Calculating the wavelength of an electron

  • Thread starter bobsmith76
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Homework Statement



Calculate the wavelength of a beta particle (electron) that has an energy of 4.35 × 104 eV

Homework Equations



E = hf
λ = h/mv
V = W/q
eV = .5mv^2

The Attempt at a Solution



I can't figure out how to get electron volts into a form of energy that I'm familiar with in an equation. I tried

eV = .5mv^2 , but that gave me a speed above the speed of light.

I also tried using E = hf, but that also gave me a ridiculous number.
 

Answers and Replies

  • #2
PeterO
Homework Helper
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Homework Statement



Calculate the wavelength of a beta particle (electron) that has an energy of 4.35 × 104 eV

Homework Equations



E = hf
λ = h/mv
V = W/q
eV = .5mv^2

The Attempt at a Solution



I can't figure out how to get electron volts into a form of energy that I'm familiar with in an equation. I tried

eV = .5mv^2 , but that gave me a speed above the speed of light.

I also tried using E = hf, but that also gave me a ridiculous number.

The conversion factor for swapping between eV and Joules is 1.6 x 10-19.

You either divide or multiply depending which way you are changing.

You should know which figure is bigger: either a few joules = lots of eV or a few eV = lots of joules. You thus multiply or divide to get the size of answer you need.

Think: if you multiply by 1.6 x 10-19 will that give a bigger number or a smaller number? Dividing will give the opposite. What size of answer do you want?
 
  • #3
ehild
Homework Helper
15,543
1,912
1 eV = elementary charge * 1 V=1.602 x 10-19 J.

Apply relativity theory. The given energy is the kinetic energy of the particle (the energy it gains when accelerated by 4.35 x 10 4 V. Find the relativistic momentum, and you get the wavelength as λ=h/p.

ehild
 
  • #4
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I can't get it. I'm pretty sure I have to divide 4.35 * 10^4 by 1.6 * 10^-19, but that gives me 2.7 *10^23. I then plug that into the equation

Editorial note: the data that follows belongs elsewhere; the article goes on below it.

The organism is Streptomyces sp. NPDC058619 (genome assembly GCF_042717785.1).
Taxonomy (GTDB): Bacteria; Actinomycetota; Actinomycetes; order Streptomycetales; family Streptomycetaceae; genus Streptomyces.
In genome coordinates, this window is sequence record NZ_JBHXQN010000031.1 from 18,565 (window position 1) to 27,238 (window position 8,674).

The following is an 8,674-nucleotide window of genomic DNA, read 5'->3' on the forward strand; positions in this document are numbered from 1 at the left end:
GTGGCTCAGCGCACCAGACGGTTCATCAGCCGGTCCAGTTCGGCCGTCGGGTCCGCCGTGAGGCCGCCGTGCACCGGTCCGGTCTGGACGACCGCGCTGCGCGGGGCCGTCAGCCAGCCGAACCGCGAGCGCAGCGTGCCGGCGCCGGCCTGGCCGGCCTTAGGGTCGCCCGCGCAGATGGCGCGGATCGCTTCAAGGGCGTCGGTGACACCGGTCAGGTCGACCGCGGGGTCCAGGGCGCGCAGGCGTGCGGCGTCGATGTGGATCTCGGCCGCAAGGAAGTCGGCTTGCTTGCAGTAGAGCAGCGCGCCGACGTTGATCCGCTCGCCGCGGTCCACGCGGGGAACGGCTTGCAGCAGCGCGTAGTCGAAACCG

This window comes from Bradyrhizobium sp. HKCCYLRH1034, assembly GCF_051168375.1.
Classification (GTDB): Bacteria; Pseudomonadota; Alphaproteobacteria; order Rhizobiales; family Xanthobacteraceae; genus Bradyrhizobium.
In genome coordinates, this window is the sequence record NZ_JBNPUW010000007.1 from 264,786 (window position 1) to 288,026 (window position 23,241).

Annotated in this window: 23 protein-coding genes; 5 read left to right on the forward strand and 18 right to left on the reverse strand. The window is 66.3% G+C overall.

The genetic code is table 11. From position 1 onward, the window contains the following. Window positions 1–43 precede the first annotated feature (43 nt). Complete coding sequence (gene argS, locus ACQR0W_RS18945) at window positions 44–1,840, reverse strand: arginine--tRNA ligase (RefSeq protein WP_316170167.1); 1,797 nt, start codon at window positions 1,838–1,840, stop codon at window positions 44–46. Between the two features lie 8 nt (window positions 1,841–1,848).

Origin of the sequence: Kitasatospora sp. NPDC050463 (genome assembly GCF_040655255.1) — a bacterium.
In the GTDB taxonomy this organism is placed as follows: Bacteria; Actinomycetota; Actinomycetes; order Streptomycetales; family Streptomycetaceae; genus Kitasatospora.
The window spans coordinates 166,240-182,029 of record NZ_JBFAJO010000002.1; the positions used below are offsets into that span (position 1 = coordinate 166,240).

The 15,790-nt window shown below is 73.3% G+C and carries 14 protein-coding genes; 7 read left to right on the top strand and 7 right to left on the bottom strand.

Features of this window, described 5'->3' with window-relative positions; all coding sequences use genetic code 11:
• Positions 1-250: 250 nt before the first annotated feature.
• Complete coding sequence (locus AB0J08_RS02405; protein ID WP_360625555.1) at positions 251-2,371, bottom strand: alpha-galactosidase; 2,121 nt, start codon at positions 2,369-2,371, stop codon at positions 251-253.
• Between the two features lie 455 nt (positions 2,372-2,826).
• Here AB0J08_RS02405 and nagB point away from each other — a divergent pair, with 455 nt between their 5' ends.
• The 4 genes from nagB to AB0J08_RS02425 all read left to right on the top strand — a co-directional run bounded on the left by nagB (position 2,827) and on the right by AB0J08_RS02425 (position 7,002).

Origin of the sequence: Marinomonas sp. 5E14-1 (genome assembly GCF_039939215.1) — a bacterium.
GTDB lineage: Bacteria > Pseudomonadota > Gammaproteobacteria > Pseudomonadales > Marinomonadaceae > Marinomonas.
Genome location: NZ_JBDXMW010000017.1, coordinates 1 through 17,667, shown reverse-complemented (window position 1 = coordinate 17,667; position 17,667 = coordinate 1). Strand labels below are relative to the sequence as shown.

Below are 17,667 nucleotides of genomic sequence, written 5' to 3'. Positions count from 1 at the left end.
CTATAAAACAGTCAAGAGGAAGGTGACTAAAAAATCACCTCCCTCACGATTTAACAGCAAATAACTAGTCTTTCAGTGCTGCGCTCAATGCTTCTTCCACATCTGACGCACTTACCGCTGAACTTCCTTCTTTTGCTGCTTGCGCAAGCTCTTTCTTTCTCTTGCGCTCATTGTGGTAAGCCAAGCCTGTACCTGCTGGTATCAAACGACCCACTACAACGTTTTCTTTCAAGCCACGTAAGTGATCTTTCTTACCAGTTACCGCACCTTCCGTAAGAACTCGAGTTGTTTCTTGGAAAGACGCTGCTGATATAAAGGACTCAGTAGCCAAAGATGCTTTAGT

E/h = f

which gives me 56 orders of magnitude. I then divide 1.6 * 10^-19 by 4.35 * 10^4 and that also gives me the wrong answer. I have a feeling that my second step of using the

E/h = f equation is wrong.
 
  • #5
ehild
Homework Helper
15,543
1,912
I can't get it. I'm pretty sure I have to divide 4.35 * 10^4 by 1.6 * 10^-19, but that gives me 2.7 *10^23.

In what units? You have to get joules.

I then plug that into the equation

E/h = f

It is valid for photons. The electron is not photon.

What do you know about Relativity Theory?

ehild
 
  • #6
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ok, I got the joules to be 7.53 * 10^-18, using this website

http://www.unitconversion.org/energy/joules-to-electron-volts-conversion.html

I don't know how they got that number and would like to know. In any case, I then plugged that number into

.5mv^2 and E = mc^2, using 9.11*10^-31 for the mass. After I got v, I plugged that into

lambda = h/mv

and I was off by an order of magnitude, so I still am doing something wrong.
 
  • #8
PeterO
Homework Helper
2,426
48
I can't get it. I'm pretty sure I have to divide 4.35 * 10^4 by 1.6 * 10^-19, but that gives me 2.7 *10^23. I then plug that into the equation

If dividing didn't work, why didn't you try multiplying?


E/h = f

which gives me 56 orders of magnitude. I then divide 1.6 * 10^-19 by 4.35 * 10^4 and that also gives me the wrong answer. I have a feeling that my second step of using the

E/h = f equation is wrong.

See above
 

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